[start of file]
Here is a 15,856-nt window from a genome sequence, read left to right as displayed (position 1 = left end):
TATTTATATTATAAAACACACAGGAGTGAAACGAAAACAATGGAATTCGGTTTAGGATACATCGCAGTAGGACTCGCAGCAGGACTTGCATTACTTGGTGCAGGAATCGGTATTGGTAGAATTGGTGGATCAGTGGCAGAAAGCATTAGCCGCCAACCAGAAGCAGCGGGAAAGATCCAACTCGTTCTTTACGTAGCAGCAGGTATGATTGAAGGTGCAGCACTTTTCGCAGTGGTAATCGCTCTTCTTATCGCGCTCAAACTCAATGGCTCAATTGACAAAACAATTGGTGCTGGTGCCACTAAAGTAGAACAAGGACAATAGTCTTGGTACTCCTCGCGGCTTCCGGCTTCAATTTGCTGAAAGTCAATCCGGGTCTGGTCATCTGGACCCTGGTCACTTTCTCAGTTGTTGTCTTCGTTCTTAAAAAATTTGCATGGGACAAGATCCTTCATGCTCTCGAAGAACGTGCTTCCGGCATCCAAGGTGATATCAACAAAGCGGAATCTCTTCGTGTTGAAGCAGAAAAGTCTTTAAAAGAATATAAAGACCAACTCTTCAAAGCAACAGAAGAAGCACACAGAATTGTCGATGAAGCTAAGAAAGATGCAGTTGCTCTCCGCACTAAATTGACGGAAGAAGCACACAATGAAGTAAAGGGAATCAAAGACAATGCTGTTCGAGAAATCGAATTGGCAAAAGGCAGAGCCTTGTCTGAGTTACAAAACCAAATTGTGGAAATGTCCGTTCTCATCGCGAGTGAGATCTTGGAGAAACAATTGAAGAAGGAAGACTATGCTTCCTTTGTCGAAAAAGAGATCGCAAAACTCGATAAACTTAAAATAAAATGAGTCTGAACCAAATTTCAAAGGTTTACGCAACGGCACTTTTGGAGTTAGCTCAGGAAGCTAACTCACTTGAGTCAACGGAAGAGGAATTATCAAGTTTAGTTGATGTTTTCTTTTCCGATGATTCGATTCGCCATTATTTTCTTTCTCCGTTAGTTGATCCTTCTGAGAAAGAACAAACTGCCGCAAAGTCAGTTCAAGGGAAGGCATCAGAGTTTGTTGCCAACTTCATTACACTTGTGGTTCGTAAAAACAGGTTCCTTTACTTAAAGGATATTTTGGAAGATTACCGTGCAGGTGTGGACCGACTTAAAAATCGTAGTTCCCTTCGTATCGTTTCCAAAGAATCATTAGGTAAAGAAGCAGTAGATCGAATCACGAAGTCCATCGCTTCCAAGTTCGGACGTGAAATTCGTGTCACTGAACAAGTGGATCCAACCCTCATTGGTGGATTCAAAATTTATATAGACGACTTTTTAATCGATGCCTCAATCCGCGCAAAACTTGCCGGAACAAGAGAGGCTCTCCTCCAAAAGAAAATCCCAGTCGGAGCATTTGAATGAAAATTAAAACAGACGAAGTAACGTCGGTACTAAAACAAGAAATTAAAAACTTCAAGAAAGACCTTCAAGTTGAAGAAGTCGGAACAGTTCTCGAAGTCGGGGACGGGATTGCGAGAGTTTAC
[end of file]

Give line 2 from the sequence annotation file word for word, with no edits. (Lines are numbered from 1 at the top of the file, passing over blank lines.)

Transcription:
TATTTATATTATAAAACACACAGGAGTGAAACGAAAACAATGGAATTCGGTTTAGGATACATCGCAGTAGGACTCGCAGCAGGACTTGCATTACTTGGTGCAGGAATCGGTATTGGTAGAATTGGTGGATCAGTGGCAGAAAGCATTAGCCGCCAACCAGAAGCAGCGGGAAAGATCCAACTCGTTCTTTACGTAGCAGCAGGTATGATTGAAGGTGCAGCACTTTTCGCAGTGGTAATCGCTCTTCTTATCGCGCTCAAACTCAATGGCTCAATTGACAAAACAATTGGTGCTGGTGCCACTAAAGTAGAACAAGGACAATAGTCTTGGTACTCCTCGCGGCTTCCGGCTTCAATTTGCTGAAAGTCAATCCGGGTCTGGTCATCTGGACCCTGGTCACTTTCTCAGTTGTTGTCTTCGTTCTTAAAAAATTTGCATGGGACAAGATCCTTCATGCTCTCGAAGAACGTGCTTCCGGCATCCAAGGTGATATCAACAAAGCGGAATCTCTTCGTGTTGAAGCAGAAAAGTCTTTAAAAGAATATAAAGACCAACTCTTCAAAGCAACAGAAGAAGCACACAGAATTGTCGATGAAGCTAAGAAAGATGCAGTTGCTCTCCGCACTAAATTGACGGAAGAAGCACACAATGAAGTAAAGGGAATCAAAGACAATGCTGTTCGAGAAATCGAATTGGCAAAAGGCAGAGCCTTGTCTGAGTTACAAAACCAAATTGTGGAAATGTCCGTTCTCATCGCGAGTGAGATCTTGGAGAAACAATTGAAGAAGGAAGACTATGCTTCCTTTGTCGAAAAAGAGATCGCAAAACTCGATAAACTTAAAATAAAATGAGTCTGAACCAAATTTCAAAGGTTTACGCAACGGCACTTTTGGAGTTAGCTCAGGAAGCTAACTCACTTGAGTCAACGGAAGAGGAATTATCAAGTTTAGTTGATGTTTTCTTTTCCGATGATTCGATTCGCCATTATTTTCTTTCTCCGTTAGTTGATCCTTCTGAGAAAGAACAAACTGCCGCAAAGTCAGTTCAAGGGAAGGCATCAGAGTTTGTTGCCAACTTCATTACACTTGTGGTTCGTAAAAACAGGTTCCTTTACTTAAAGGATATTTTGGAAGATTACCGTGCAGGTGTGGACCGACTTAAAAATCGTAGTTCCCTTCGTATCGTTTCCAAAGAATCATTAGGTAAAGAAGCAGTAGATCGAATCACGAAGTCCATCGCTTCCAAGTTCGGACGTGAAATTCGTGTCACTGAACAAGTGGATCCAACCCTCATTGGTGGATTCAAAATTTATATAGACGACTTTTTAATCGATGCCTCAATCCGCGCAAAACTTGCCGGAACAAGAGAGGCTCTCCTCCAAAAGAAAATCCCAGTCGGAGCATTTGAATGAAAATTAAAACAGACGAAGTAACGTCGGTACTAAAACAAGAAATTAAAAACTTCAAGAAAGACCTTCAAGTTGAAGAAGTCGGAACAGTTCTCGAAGTCGGGGACGGGATTGCGAGAGTTTAC